How to Use an Enema

An enema can be bought at a drugstore, and you can administer it yourself

Enema
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An enema is a helpful tool that can be used in a variety of situations, including in preparation for a colonoscopy, sigmoidoscopy, surgery, or to treat constipation or fecal impaction. An enema could be given by a healthcare professional, such as a nurse, or it could be done at home. When preparing for a colonoscopy, a doctor may prescribe an enema to make sure the rectum and lower end of the colon is really clean for the test.

In other cases, a doctor may prescribe an enema to treat constipation.

Administering an enema to oneself sounds pretty scary. It may seem like a procedure that can't be accomplished without the help of another person, but most people can learn how to use an enema themselves without too much difficulty. To use an enema, it's necessary to be able to reach behind oneself, so for those who have limited range of motion in the shoulders or the arms, or have a loss of feeling in the fingers or hands, assistance might be needed. Take it slow. Follow the doctor's instructions and the instructions that come with the enema kit.

Precautions for Using an Enema

An enema shouldn't be used on a regular basis to treat constipation. Needing an enema to go to the bathroom could be a signal to consult a doctor and pursue another course of treatment. Using enemas on a regular basis can be harmful to your intestines.

An enema should always be used at the direction of a physician, such as prior to surgery or before a colonoscopy.

How to Use an Enema

To use an enema, things needed includes the enema kit, towels, and a place to lie down. It's also good to have a clear schedule for several hours after the enema to ensure there isn't any stress about having to leave the house for work or school.

  1. Purchase the enema kit from a drug store. The physician may have a recommendation for a brand or a type, ask the pharmacist for it. Also purchase some petroleum jelly, if there are any concerns about discomfort.
  2. Lay down some towels on the floor, preferably in the bathroom, if there's enough space, or use another area with a tile floor that is near the toilet. Roll up one towel to use as a bolster. Keep some other towels and washcloths within arms' reach.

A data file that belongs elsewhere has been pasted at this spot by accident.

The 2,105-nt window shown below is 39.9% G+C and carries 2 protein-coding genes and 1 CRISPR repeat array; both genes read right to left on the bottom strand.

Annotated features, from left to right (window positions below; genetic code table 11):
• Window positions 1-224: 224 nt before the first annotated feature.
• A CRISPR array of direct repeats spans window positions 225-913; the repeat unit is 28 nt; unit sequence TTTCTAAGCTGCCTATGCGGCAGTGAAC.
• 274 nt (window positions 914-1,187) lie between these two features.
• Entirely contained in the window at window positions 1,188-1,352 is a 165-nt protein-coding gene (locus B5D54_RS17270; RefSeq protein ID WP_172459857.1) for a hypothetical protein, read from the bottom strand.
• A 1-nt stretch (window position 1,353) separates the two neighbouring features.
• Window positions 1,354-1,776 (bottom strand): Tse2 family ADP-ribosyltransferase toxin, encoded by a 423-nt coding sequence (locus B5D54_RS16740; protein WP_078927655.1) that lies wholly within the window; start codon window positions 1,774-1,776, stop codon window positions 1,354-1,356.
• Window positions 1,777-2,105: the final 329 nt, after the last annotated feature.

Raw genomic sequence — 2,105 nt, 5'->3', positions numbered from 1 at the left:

3. Keep a clock or a timer within sight to ensure the enema is being used for the recommended amount of time. This ensures that it's as effective as possible.
  4. Remove the cap from the tip of the enema nozzle.
  5. If it's thought that there might be discomfort or difficulty from the enema, apply some petroleum jelly to the anus to ease insertion of the enema.
  6. Lie on the floor on the left side, with the right knee bent, and put the rolled up towel under the right knee to support it.
  7. Using the right hand, gently insert the tip of the enema nozzle into the rectum. This may be uncomfortable, but it should not cause severe pain. If there is severe pain, stop and call a doctor or nurse for advice.
  8. After fully inserting the nozzle into the rectum, start squeezing the enema container to push the enema liquid into the rectum. Try to empty all the liquid from the container by squeezing from the bottom of the container to the top.
  1. Slowly withdraw the nozzle from the rectum. Set the enema bottle aside.
  2. Wait the recommended amount of time before going to the bathroom. This could be anywhere from two to 15 minutes. Typical waiting time for results from various enema preparations are:
    • Bisacodyl: 15 minutes to 1 hour
    • Docusate: two to 15 minutes
    • Glycerin: 15 minutes to 1 hour
    • Mineral oil: two to 15 minutes
    • Senna: 30 minutes up to 2 hours
    • Sodium: 2 to 5 minutes
  3. After waiting the appropriate amount of time, evacuate the bowels.
  4. Stay close to a toilet for the next 30 minutes to an hour, as it might be necessary to go to the bathroom several more times. 
  1. Dispose of the enema bottle properly.

A Word From Verywell

Always use an enema kit that was recommended by a physician. Contact a doctor if it's not possible to complete the enema, or there is severe discomfort or pain. Home preparations or enemas that include other substances such as coffee or alcohol are not safe and should not be used.

Sources:

Fleet Saline Enema Fleet. http://www.fleetlabs.com/wp/wp-content/uploads/2015/03/ICS5_1198F01_08209_M1.pdf.

Sodium Phosphate Rectal. MedlinePlus. https://medlineplus.gov/druginfo/meds/a614018.html.